A belated bliadhna mhath ur to all readers. I am afraid I missed last months West Word as, like so many, I was hit with the flu. Glenfinnan took in the new year by candle light as we were struck by yet another power cut. We have had terrible trouble with power cuts and phone lines down and several people have had computers or modems destroyed in the storms.
The Old New Year was celebrated in traditional style with the 4th annual village shinty match under the viaduct. A more accurate description would be aqua shinty given the conditions. Wetsuits and snorkels might be a useful addition to the standard kit. Post-match warming broth was provided by Duncan at the hotel, then there was time for hot showers before heading to the bothy ceilidh. Now, I wasn't there (flu!) so it is all second hand information but brave souls sheltered in that bothy until 7 in the morning as the storm raged around them. It was tough but they endured it with the help of a roaring hearth, haunches of venison cooked over the fire, drams, craic, tunes, dancing, recitations and songs. The ceildh indoors was as wild as the weather outdoors.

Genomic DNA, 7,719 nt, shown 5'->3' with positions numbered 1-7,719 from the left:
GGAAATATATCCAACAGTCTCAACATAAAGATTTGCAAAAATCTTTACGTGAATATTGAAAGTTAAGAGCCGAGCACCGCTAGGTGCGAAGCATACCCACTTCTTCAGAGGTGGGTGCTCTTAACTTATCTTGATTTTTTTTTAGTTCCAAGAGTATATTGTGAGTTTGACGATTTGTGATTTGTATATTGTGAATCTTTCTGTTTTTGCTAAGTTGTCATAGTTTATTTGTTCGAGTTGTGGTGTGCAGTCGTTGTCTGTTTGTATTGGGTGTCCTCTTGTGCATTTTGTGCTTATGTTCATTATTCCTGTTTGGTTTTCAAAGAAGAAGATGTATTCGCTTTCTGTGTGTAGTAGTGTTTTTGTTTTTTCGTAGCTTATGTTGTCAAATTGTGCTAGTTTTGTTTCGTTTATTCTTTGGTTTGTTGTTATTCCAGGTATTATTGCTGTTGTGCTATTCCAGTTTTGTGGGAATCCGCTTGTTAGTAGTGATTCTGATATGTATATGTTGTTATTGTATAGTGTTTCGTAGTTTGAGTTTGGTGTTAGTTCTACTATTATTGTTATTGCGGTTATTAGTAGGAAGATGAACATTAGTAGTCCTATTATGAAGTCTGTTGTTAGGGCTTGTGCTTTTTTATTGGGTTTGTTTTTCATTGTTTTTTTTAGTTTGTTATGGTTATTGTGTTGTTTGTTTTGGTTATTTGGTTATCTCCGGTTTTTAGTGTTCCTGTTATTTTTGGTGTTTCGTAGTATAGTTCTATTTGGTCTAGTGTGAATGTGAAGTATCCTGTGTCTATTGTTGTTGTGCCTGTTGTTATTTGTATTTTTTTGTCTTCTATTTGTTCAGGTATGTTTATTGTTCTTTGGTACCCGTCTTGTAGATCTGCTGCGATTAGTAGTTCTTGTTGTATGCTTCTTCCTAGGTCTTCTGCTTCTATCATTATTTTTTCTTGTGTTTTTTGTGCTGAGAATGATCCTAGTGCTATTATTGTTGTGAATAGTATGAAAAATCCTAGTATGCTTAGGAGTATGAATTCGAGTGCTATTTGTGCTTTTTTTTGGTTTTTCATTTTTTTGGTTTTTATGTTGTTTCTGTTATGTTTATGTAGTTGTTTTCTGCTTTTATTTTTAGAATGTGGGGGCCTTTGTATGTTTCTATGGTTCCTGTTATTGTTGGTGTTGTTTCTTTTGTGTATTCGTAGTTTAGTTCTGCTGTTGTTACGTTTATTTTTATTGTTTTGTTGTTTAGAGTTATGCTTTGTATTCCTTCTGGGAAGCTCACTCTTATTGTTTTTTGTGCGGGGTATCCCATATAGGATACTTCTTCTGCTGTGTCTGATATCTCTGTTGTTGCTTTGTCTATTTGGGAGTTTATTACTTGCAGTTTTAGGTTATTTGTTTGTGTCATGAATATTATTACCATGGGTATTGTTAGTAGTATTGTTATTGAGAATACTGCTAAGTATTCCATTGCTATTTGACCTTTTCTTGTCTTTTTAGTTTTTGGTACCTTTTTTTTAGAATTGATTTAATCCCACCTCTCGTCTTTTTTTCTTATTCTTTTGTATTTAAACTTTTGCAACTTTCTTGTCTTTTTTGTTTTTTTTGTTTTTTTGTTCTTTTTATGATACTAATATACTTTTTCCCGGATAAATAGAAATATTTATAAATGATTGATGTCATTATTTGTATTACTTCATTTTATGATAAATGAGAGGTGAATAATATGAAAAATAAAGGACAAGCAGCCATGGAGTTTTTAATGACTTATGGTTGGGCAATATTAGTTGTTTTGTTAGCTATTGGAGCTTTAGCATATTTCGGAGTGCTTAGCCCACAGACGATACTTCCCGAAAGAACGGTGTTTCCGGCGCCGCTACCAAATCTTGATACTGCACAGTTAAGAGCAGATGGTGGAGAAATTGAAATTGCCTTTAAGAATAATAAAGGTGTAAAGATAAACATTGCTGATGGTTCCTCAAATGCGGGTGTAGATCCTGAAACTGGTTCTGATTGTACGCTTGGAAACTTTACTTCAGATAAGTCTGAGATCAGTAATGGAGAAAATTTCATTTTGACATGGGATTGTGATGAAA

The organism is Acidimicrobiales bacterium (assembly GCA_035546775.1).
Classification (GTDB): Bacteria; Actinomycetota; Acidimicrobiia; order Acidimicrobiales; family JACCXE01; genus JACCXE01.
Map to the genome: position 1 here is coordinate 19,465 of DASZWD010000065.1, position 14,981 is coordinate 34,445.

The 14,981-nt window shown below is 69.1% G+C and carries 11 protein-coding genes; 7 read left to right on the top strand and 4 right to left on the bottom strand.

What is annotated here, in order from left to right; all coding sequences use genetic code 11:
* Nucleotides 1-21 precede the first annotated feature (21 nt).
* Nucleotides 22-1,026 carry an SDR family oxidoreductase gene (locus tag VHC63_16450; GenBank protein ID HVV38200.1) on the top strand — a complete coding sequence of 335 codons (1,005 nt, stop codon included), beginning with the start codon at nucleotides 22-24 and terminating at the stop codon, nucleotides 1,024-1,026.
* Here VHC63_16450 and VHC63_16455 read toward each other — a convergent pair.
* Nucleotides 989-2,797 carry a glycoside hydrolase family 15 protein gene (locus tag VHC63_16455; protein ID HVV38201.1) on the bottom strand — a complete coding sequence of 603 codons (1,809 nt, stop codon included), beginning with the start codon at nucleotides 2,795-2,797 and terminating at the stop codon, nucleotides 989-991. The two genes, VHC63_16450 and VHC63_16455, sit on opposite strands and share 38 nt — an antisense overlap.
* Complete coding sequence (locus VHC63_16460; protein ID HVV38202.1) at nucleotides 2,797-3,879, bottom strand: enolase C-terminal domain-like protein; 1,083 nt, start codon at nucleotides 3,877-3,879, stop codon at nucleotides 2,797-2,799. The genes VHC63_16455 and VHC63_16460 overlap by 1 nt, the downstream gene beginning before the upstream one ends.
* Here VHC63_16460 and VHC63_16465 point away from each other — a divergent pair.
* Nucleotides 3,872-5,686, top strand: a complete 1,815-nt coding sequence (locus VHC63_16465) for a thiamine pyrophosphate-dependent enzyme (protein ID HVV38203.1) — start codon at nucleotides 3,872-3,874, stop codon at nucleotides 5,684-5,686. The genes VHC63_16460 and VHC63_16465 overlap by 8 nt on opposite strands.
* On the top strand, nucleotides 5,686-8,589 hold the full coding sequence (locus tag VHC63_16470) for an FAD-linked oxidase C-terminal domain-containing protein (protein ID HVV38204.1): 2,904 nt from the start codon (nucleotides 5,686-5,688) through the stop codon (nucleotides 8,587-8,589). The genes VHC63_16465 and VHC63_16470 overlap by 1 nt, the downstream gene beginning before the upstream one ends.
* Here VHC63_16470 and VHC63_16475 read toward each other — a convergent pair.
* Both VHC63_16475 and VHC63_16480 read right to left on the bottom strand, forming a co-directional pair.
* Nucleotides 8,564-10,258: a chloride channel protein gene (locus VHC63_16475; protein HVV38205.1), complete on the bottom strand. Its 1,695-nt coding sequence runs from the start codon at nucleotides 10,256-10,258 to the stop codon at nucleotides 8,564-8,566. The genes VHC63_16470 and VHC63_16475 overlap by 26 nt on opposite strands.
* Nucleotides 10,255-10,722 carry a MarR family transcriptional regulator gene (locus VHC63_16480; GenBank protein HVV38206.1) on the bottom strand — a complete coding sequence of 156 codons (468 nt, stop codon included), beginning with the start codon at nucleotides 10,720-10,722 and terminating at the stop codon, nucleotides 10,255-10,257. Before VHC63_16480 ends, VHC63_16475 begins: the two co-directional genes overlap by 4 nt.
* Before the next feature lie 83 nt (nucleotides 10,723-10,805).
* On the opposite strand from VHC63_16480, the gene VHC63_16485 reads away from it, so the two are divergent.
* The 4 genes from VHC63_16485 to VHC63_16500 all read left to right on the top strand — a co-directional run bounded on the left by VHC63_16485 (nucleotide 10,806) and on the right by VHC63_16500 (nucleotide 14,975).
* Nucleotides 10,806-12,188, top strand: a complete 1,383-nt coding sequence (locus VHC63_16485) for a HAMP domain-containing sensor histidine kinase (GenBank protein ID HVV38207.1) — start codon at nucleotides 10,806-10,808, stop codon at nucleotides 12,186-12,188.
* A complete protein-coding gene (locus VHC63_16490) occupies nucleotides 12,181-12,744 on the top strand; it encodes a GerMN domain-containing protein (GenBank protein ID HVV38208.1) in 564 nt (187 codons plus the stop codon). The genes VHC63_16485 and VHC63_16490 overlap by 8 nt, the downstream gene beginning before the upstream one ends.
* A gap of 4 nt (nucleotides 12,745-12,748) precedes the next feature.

And now that it is 2007 it is now Scotland's year of highland culture and the start of Glenfinnan 07. We have funding from Highland 2007, the Scottish Arts Council through Awards for All and the community council. We have been working to programme a year of events in the village. The beginners gaelic classes start Monday 5th February, 7pm in Glenfinnan House Hotel. They will be on every Monday as per the school calendar. The monthly cearcall comhraidh (gaelic conversation circle) starts Friday 8th February 8pm in the bar at Glenfinnan House Hotel. It will be a relaxed, informal group led by Catriona Macintyre. For the children, we have a storytelling & art session with Tiina MacVarish on Sat 24th February, 2 - 4 pm in Princes House Hotel. And for all the family, there is a ceilidh with buffet on 24th February, 7pm in Princes House Hotel. Rachel Walker is singing and we have Glenfinnan musicians to play for us. Come along and if you fancy taking the floor with a song, tune or recitation we'd love to hear you. Iain MacFarlane had an exciting start to the year when he got the chance to take a bite of the big apple. He was in New York with Blazin' Fiddles.